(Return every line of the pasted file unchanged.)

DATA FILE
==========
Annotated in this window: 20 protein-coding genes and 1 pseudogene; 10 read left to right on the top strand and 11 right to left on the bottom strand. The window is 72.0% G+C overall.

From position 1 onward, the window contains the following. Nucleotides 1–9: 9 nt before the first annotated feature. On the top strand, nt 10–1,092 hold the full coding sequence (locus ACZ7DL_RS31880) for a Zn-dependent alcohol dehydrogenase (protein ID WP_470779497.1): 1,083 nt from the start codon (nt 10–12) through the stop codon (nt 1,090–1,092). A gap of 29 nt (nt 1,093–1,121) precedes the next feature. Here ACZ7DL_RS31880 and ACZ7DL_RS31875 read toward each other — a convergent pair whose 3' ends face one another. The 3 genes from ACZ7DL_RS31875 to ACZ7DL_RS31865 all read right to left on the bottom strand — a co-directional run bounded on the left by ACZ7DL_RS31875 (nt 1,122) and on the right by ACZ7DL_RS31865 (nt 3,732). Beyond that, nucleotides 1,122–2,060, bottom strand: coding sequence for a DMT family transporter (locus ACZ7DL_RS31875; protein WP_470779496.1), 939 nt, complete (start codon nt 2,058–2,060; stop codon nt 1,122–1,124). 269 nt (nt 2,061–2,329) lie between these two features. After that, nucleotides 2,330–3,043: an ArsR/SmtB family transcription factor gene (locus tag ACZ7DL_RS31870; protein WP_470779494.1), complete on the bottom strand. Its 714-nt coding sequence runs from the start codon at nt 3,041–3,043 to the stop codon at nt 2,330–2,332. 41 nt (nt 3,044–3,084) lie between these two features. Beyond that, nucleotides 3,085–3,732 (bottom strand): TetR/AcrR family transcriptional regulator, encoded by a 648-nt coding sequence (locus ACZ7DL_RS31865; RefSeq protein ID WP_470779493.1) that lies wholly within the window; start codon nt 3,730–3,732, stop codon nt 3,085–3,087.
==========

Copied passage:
Annotated in this window: 20 protein-coding genes and 1 pseudogene; 10 read left to right on the top strand and 11 right to left on the bottom strand. The window is 72.0% G+C overall.

From position 1 onward, the window contains the following. Nucleotides 1–9: 9 nt before the first annotated feature. On the top strand, nt 10–1,092 hold the full coding sequence (locus ACZ7DL_RS31880) for a Zn-dependent alcohol dehydrogenase (protein ID WP_470779497.1): 1,083 nt from the start codon (nt 10–12) through the stop codon (nt 1,090–1,092). A gap of 29 nt (nt 1,093–1,121) precedes the next feature. Here ACZ7DL_RS31880 and ACZ7DL_RS31875 read toward each other — a convergent pair whose 3' ends face one another. The 3 genes from ACZ7DL_RS31875 to ACZ7DL_RS31865 all read right to left on the bottom strand — a co-directional run bounded on the left by ACZ7DL_RS31875 (nt 1,122) and on the right by ACZ7DL_RS31865 (nt 3,732). Beyond that, nucleotides 1,122–2,060, bottom strand: coding sequence for a DMT family transporter (locus ACZ7DL_RS31875; protein WP_470779496.1), 939 nt, complete (start codon nt 2,058–2,060; stop codon nt 1,122–1,124). 269 nt (nt 2,061–2,329) lie between these two features. After that, nucleotides 2,330–3,043: an ArsR/SmtB family transcription factor gene (locus tag ACZ7DL_RS31870; protein WP_470779494.1), complete on the bottom strand. Its 714-nt coding sequence runs from the start codon at nt 3,041–3,043 to the stop codon at nt 2,330–2,332. 41 nt (nt 3,044–3,084) lie between these two features. Beyond that, nucleotides 3,085–3,732 (bottom strand): TetR/AcrR family transcriptional regulator, encoded by a 648-nt coding sequence (locus ACZ7DL_RS31865; RefSeq protein ID WP_470779493.1) that lies wholly within the window; start codon nt 3,730–3,732, stop codon nt 3,085–3,087.